Tales From A B-Bender Freak
Left: A Forrest Lee Jr. T-style guitar equipped with a B-string bender. Right: The Lee bender mechanism. The B-Bender guitar became my white whale after Albert Lee introduced me
Left: A Forrest Lee Jr. T-style guitar equipped with a B-string bender. Right: The Lee bender mechanism.
The B-Bender guitar became my white whale after Albert Lee introduced me to the pull-string's magic in his instructional video from the early '80s. This predated YouTube—even the internet, for that matter—and nobody I knew in my home state of Montana had one, so my research was limited to that one pirated VCR tape, guitar-store hearsay, and rumors. It was the equivalent of learning about human reproduction on the 4th-grade playground: Few of the facts were right, but eventually I pieced together the general idea.
I learned that the late, great Clarence White and his buddy Gene Parsons hollowed out two Tele bodies and inserted a series of levers that pulled his B string up roughly a whole-step. Eventually they refined the system so it fit in a single Tele body, though the mechanism remained big and required a lot of wood to be hacked out from the back of a doomed guitar. I didn't actually see someone playing a benderequipped guitar until years later when I moved to Nashville and met Joe Glaser.
Joe, a pedal steel player by trade and genius inventor by birth, played in a band with a guy who wanted a bender. Joe, driven by intellectual curiosity and an I-can-probably-do-that spirit, designed a better bender built into the Tele bridge (similar to the pull mechanism on a pedal steel), which saved his friend's Tele from the heavy routing of the Parsons/White bender. Joe's prototype was a success—word got out about the Glaser design and soon his clients included the world's best players from Ricky Skaggs to Brad Paisley.
I saved long and hard and eventually paid Joe to install his bender in my Valley Arts T-style guitar, which I love to this day. I became so hooked on the thing that I wanted one in my Les Paul. When I asked about it, Joe smiled and said, “Sorry John, I did it for Jimmy Page but it's a bit too labor-intensive for the likes of you."
So my search began for somebody who could do it, and affordably.
Several messy, unsuccessful attempts eventually prompted me to give up on the Les Paul and instead find a great sounding, yet affordable guitar I wouldn't mind cutting a big hole in. I chose the PRS SE One, which has all the vibe of an old Junior at a bargain price. Through hours of net research I found Forrest Lee Jr., a hillbilly renaissance man who, in addition to being a killer Tele picker, has a strong computer geek background and a passion for hotrodding classic muscle cars.
Utilizing these three fields of expertise, Forrest began making his own benders that borrowed a bit from classic designs while implementing his own improvements. Through some crazy engineering and plenty of cussing my name, Forrest was able to come up with a dead-on accurate bender for the PRS. I loved it so much I eventually had him undo all the damage to my old Les Paul and install one of his benders in place of those expensive mistakes. Much like Glaser, Forrest has grown a loyal following for his benders—so loyal, in fact, that Forrest landed a deal with Washburn Guitars.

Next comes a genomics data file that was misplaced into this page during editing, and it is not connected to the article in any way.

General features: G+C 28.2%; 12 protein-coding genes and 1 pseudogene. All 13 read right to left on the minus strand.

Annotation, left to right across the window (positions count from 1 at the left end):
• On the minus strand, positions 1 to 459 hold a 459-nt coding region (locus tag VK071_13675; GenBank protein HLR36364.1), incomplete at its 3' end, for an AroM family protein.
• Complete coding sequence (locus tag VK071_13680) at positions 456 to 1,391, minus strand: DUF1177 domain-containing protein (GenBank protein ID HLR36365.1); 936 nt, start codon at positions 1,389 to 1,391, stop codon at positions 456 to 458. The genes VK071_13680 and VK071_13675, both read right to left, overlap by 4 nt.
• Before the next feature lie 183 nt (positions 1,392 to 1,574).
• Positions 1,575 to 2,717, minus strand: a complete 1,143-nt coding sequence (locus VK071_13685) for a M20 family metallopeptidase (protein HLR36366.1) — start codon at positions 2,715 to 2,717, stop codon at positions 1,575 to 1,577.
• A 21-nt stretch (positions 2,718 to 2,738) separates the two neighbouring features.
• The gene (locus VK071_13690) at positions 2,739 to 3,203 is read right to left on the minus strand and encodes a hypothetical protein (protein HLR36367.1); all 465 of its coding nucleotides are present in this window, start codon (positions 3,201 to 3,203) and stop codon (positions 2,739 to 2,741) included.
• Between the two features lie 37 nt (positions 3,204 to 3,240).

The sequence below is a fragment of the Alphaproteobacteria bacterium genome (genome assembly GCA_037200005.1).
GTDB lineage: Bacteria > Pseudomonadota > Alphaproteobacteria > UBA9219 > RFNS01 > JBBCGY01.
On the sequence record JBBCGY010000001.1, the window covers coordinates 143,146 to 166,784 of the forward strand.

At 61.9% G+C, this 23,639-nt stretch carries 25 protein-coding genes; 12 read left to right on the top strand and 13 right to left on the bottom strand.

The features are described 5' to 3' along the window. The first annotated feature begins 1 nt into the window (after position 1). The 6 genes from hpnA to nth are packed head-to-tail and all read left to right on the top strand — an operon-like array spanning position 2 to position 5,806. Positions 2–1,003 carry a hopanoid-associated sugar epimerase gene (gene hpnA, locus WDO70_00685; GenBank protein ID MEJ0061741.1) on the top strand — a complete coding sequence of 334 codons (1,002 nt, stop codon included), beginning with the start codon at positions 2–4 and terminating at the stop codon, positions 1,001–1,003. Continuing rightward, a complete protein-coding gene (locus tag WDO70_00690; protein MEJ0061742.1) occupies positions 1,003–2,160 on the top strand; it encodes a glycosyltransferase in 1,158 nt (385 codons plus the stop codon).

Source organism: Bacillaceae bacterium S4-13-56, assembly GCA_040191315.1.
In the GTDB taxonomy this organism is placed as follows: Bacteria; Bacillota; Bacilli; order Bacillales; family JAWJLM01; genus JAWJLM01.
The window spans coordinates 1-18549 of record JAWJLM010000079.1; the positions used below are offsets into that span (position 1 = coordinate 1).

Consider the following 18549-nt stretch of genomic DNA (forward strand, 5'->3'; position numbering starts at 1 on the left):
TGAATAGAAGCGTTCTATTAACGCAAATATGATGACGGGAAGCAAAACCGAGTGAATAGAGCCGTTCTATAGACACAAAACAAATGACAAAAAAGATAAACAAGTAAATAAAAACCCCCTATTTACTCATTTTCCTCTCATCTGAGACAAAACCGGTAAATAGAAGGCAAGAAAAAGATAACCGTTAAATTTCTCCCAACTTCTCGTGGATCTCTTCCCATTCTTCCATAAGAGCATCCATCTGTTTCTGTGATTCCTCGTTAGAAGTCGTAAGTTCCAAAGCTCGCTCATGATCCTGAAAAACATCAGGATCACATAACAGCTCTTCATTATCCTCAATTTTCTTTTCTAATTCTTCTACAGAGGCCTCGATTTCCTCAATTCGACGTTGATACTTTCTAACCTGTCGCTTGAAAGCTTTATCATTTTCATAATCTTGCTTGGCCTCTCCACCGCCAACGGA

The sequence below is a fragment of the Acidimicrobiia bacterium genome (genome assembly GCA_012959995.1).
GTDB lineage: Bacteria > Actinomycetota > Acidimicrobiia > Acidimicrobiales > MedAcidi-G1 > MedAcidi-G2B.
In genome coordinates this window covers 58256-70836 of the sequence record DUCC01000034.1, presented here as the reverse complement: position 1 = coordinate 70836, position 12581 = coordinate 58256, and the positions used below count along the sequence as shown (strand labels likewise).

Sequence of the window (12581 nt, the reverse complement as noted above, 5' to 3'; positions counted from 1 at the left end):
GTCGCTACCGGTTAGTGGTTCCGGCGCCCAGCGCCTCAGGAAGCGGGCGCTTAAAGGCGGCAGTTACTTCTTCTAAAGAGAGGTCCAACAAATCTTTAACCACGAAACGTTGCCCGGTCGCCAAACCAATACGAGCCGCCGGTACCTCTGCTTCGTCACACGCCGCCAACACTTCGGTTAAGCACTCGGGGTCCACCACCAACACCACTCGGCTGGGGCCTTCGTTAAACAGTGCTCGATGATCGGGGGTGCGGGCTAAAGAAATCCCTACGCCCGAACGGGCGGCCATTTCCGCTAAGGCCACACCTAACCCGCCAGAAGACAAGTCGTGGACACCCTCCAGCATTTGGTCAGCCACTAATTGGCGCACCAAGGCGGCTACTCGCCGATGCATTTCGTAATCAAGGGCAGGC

In a bold move, Washburn offers the Forrest Bender in a single-cutaway dreadnought with a cedar top, rosewood back and sides, and Fishman electronics. The bender is a compact unit hidden within the guitar, which makes for nearly invisible stealth bending. Forrest gave me a long explanation of how his “push-to-pull" system works, but it's like describing how to build a rocket out of old Chevy parts and gardening tools. Forrest's Washburn acoustic bender model will hopefully be hitting music stores within this year.
Ironically, Gibson recently asked Glaser to design a bender for a Les Paul. Joe modified his design to fit in a beautiful Les Paul Special featuring two classic P-90 pickups. To the casual observer, it looks like a sexy, old fat-top Les Paul with individual saddles for each string, making intonation dead on. But pull down on the neck and voilà—you sound a bit like Clarence White (or Albert King, depending on the riff ). As an ingenious bonus for the never-satisfied gear tweaker, Joe built his Gibson Glaser so you can easily convert it to bend the B or G string. (FYI: Brad Paisley is a G-bender guy.) This guitar is insanely cool.
What makes both the Glaser Gibson bender and the Forrest Lee Washburn acoustic bender even more amazing is that both models will be affordable enough that a kid with a paper route and a little patience could buy one. The prices are not cemented, but will probably be less then $1,500. One could spend that much alone on having a bender installed in a Les Paul you already own.
I'm a little ambivalent about this. On one hand, these bender guitars are such great bargains that I want in. I would buy both of them tomorrow if I had the doughre- mi and they were in stock. On the other hand, the bender was one of my secret weapons and I'm not thrilled about everyone knowing my tricks. I liked it better when few knew how I was doing that fake pedal steel stuff.